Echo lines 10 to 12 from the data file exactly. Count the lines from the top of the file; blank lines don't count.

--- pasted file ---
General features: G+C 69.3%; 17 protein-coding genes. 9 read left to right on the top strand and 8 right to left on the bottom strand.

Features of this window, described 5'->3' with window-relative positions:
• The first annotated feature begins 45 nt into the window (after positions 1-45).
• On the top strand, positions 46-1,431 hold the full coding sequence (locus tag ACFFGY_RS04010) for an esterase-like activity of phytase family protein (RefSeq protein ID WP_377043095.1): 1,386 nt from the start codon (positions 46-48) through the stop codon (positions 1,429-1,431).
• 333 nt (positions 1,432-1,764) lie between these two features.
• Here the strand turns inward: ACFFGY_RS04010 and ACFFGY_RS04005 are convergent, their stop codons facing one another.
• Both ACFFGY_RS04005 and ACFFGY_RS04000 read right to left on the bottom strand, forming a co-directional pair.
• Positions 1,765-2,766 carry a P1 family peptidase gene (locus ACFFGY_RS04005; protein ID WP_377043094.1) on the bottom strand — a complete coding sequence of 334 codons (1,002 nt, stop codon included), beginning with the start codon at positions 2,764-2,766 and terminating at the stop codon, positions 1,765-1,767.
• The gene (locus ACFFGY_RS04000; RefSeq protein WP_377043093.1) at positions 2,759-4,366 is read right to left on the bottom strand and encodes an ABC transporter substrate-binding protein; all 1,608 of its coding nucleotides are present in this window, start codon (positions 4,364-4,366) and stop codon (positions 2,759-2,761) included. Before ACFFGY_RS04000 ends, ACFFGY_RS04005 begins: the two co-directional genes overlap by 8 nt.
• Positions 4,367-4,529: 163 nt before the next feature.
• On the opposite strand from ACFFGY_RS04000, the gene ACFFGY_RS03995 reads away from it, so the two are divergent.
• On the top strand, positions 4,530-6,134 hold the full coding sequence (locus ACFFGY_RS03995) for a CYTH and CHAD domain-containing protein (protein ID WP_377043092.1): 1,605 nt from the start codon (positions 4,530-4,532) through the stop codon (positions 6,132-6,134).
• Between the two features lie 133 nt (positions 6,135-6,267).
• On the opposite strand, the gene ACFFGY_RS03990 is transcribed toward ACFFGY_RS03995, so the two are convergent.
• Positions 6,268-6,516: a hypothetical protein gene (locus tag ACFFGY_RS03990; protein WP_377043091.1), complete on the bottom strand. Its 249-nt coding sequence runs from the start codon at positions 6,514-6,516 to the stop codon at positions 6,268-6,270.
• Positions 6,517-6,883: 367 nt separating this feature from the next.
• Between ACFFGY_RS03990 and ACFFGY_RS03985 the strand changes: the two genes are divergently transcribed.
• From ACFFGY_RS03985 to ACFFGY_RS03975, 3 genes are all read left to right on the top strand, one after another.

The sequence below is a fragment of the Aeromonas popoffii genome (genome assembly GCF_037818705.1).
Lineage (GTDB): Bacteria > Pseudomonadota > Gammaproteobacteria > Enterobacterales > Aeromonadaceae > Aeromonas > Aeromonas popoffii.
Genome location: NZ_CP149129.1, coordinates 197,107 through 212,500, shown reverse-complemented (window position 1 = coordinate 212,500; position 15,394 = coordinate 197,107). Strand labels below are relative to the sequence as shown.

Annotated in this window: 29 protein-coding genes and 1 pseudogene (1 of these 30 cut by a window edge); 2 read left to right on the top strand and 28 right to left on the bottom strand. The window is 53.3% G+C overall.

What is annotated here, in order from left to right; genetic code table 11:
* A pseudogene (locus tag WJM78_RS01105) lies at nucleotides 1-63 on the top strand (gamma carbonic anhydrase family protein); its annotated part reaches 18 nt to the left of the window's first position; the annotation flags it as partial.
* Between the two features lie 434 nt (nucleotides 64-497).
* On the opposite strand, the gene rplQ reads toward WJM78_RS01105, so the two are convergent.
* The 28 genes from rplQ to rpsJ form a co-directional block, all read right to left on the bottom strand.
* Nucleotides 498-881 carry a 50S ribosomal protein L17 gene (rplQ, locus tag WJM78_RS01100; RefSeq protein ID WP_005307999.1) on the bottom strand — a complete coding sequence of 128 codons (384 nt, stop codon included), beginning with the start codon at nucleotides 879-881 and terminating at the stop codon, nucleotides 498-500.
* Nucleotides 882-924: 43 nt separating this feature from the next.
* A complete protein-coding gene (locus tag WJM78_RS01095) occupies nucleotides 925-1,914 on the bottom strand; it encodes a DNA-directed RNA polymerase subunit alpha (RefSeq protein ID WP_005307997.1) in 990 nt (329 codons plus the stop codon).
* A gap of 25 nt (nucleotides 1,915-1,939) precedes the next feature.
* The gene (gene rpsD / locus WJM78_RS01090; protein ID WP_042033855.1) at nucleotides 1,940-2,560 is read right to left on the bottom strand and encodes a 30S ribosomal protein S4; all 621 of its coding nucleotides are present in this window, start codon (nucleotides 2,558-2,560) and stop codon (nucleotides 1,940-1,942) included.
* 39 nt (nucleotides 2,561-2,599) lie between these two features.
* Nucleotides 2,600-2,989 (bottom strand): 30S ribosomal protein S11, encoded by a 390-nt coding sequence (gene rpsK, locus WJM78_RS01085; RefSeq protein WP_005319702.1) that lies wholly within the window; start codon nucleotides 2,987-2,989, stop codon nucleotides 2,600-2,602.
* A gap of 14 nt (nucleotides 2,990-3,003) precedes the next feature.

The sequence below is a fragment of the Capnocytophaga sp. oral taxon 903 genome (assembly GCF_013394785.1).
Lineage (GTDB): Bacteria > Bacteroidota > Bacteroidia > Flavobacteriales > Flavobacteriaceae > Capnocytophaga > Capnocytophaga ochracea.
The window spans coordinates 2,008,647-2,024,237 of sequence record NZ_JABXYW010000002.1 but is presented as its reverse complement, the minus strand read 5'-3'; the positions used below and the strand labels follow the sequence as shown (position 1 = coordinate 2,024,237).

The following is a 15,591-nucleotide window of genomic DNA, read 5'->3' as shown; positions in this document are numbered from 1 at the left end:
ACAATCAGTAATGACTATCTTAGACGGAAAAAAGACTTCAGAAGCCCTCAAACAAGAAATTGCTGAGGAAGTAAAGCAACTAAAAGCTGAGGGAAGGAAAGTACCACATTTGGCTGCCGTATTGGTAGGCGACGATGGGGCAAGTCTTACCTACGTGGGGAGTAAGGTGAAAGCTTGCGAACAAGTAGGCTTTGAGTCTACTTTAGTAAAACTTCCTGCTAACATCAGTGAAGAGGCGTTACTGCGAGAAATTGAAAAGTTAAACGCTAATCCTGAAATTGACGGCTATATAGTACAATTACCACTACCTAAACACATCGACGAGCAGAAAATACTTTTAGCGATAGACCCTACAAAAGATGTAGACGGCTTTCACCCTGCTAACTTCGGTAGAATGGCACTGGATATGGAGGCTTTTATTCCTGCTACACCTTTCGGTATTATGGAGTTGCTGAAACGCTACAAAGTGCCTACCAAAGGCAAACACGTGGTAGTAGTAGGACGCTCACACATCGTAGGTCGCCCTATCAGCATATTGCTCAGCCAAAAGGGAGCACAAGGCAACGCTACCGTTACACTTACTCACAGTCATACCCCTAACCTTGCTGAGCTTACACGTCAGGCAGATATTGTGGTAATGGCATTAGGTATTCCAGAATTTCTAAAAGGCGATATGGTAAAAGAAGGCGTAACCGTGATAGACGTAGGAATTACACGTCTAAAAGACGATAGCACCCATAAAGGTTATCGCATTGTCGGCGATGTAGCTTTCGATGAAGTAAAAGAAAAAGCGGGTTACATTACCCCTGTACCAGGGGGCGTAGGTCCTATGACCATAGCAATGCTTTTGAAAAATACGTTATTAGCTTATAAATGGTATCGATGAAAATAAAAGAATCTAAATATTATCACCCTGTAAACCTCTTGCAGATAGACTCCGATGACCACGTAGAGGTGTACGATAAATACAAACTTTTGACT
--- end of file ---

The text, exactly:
• Positions 4,367-4,529: 163 nt before the next feature.
• On the opposite strand from ACFFGY_RS04000, the gene ACFFGY_RS03995 reads away from it, so the two are divergent.
• On the top strand, positions 4,530-6,134 hold the full coding sequence (locus ACFFGY_RS03995) for a CYTH and CHAD domain-containing protein (protein ID WP_377043092.1): 1,605 nt from the start codon (positions 4,530-4,532) through the stop codon (positions 6,132-6,134).